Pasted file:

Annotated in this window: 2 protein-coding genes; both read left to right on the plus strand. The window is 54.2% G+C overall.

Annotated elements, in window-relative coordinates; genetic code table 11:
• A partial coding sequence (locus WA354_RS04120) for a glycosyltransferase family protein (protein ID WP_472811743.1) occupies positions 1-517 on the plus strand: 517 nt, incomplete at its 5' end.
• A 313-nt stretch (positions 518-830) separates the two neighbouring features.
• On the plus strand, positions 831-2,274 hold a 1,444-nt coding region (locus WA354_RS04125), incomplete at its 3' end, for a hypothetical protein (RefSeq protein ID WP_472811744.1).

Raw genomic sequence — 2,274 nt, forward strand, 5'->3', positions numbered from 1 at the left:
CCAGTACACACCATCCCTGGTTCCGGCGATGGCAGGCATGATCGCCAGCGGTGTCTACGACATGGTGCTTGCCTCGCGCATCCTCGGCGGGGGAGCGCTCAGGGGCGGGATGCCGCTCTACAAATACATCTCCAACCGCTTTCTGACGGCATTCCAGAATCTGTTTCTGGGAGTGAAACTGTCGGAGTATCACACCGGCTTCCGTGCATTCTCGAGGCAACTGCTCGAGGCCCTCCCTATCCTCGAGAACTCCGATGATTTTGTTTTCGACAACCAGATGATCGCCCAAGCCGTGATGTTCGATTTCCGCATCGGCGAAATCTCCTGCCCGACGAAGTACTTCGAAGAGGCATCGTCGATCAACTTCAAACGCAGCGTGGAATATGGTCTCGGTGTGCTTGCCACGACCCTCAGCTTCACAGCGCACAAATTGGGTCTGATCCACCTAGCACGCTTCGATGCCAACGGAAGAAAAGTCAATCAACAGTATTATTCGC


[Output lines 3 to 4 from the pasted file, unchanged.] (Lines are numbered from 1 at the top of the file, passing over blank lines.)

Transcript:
• A partial coding sequence (locus WA354_RS04120) for a glycosyltransferase family protein (protein ID WP_472811743.1) occupies positions 1-517 on the plus strand: 517 nt, incomplete at its 5' end.
• A 313-nt stretch (positions 518-830) separates the two neighbouring features.